The present invention develops two high frequency voltages of different polarities and at a common frequency, each separate voltage controllable in time occurrence by adjustment of a dc level, the two voltages being suitable for simultaneous transmission on a common line. The time occurrences can readily overlap. The voltages are preferably timed to occur during an allowed firing angle.

In a preferred embodiment, a potentiometer establishes a voltage, which is applied to a timer also having an input from the line voltage. The output of the timer is applied to a differentiator and then to a second timer having a standard dc level applied as its second input. The second timer produces an output which is a square wave pulse occurring at selected time T1 in the allowed firing angle. A similar network independently produces an output which is a square wave pulse occurring at selected time T2 in the allowed firing angle.

An oscillator presents an output to a first NAND network with the first square wave pulse. In chopper-like fashion, an output is produced at the frequency of the oscillator over the period of the first square wave.

A complementary oscillator output is applied to a second NAND network with the second square wave pulse to produce an output at the frequency of the oscillator over the period of the second square wave, the high frequency cycles occurring exactly 180 degrees from or intermediate those from the first NAND network.

One of the chopped high frequency voltages is inverted and applied to an AND network together with the other of the chopped high frequency voltages. Since the cycles of one high frequency is exactly intermediate the cycles of the other, the time period of one may overlap the period of the other without interfering with either.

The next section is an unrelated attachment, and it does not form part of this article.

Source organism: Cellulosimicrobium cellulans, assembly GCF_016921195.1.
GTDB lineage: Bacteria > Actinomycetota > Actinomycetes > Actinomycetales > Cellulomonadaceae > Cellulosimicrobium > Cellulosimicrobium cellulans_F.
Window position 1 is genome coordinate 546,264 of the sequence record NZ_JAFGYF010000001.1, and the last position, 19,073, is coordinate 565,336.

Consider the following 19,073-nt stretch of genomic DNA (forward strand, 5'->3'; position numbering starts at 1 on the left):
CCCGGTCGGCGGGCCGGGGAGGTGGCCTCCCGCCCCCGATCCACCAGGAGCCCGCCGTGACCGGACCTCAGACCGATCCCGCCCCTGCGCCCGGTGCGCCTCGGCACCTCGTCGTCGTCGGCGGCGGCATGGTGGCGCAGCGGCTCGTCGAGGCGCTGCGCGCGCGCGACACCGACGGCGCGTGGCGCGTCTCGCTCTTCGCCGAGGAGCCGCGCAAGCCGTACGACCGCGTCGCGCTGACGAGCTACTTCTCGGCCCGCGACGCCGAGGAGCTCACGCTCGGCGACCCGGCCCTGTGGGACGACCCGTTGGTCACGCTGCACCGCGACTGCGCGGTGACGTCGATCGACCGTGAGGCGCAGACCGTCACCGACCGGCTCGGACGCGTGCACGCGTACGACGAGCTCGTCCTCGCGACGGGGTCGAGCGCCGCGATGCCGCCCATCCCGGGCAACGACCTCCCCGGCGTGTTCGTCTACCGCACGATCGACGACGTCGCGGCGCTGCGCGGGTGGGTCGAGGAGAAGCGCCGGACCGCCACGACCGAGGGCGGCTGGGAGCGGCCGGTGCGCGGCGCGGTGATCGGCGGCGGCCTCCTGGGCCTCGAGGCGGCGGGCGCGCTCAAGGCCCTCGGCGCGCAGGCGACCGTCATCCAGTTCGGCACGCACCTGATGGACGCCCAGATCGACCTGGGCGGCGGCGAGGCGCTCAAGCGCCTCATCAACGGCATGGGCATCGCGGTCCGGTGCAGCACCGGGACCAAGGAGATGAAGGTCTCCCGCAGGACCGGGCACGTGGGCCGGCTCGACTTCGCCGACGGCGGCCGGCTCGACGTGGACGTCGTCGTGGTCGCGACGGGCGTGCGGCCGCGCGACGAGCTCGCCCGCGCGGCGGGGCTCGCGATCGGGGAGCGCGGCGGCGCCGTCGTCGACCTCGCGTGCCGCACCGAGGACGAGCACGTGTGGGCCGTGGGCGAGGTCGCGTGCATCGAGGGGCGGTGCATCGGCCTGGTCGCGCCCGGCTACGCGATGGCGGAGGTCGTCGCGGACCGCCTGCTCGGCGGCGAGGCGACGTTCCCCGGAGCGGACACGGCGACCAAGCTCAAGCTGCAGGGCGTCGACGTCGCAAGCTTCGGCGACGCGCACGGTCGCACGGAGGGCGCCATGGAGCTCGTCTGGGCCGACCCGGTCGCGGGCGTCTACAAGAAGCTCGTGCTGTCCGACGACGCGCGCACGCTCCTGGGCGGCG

The composite voltages just described can be transmitted to the lamp networks where the signals are utilized for dimmer control purposes, either on separate wires or using the wire used for supplying line voltage. At a lamp network, the signal is separated from the extraneous signals, including the high frequency of the polarity not to be used, in a filter network also including a polarity-eliminating diode. The resulting signal can then be used, for example, in one type of HID lamp network to control the gating of a gated semiconductor connected for at least partial bypass of a ballast element. It can also be used in other types of HID or other type lamp networks not having such a ballast connection to provide dimming in other fashions. In related fashion, another signal is developed from the opposite polarity, high-frequency signal to control the dimming of a lamp or lamps in another dimming network.